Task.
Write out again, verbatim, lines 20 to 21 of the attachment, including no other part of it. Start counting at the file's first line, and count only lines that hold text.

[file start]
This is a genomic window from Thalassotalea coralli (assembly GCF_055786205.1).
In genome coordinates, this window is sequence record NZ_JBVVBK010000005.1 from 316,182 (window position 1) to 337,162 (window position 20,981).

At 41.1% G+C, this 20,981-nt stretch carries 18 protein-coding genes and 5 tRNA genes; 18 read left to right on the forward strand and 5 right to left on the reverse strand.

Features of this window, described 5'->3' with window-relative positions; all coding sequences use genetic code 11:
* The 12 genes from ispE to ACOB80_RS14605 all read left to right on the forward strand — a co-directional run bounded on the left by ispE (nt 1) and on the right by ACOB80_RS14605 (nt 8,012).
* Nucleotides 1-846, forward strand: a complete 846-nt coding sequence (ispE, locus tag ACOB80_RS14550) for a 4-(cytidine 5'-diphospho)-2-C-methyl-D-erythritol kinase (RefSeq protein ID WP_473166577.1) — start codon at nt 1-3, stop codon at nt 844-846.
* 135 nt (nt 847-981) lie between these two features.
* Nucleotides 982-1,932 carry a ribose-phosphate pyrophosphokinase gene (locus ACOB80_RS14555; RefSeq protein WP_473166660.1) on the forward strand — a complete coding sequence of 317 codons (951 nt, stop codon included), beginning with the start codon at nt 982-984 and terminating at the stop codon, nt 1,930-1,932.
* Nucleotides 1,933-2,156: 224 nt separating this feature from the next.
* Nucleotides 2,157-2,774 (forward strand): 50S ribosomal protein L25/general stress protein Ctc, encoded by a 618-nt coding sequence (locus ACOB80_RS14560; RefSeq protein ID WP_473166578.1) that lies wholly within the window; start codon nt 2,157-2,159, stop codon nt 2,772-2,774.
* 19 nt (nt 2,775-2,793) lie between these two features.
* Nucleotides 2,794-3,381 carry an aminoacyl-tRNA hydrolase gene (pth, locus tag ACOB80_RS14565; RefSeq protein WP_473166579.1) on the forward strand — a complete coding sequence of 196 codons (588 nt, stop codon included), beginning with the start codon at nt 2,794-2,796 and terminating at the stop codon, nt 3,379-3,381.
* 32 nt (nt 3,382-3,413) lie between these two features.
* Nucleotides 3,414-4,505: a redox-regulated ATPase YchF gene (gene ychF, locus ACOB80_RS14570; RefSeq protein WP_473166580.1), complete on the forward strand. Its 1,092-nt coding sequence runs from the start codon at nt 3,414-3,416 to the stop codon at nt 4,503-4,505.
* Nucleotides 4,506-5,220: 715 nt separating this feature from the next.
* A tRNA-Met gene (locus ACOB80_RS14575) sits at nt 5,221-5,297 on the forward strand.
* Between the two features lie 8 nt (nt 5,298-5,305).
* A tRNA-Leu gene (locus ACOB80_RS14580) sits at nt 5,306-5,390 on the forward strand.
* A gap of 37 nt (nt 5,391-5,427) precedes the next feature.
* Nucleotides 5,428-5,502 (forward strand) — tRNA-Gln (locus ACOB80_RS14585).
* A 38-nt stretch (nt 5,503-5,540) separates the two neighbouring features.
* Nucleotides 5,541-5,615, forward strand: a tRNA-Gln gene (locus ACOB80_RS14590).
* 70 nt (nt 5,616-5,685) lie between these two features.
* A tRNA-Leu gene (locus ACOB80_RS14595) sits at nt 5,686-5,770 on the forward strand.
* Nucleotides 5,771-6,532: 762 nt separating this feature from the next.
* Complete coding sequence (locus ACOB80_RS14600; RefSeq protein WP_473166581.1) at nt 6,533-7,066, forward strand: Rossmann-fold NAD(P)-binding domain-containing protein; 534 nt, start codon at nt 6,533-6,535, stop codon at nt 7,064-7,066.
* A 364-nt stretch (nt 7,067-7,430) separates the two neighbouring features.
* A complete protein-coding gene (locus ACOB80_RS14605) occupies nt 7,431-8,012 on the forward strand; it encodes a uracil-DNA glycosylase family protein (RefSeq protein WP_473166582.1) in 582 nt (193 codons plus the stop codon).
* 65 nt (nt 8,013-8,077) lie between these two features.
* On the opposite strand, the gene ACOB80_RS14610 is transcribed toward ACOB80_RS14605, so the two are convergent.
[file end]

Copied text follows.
* Nucleotides 5,428-5,502 (forward strand) — tRNA-Gln (locus ACOB80_RS14585).
* A 38-nt stretch (nt 5,503-5,540) separates the two neighbouring features.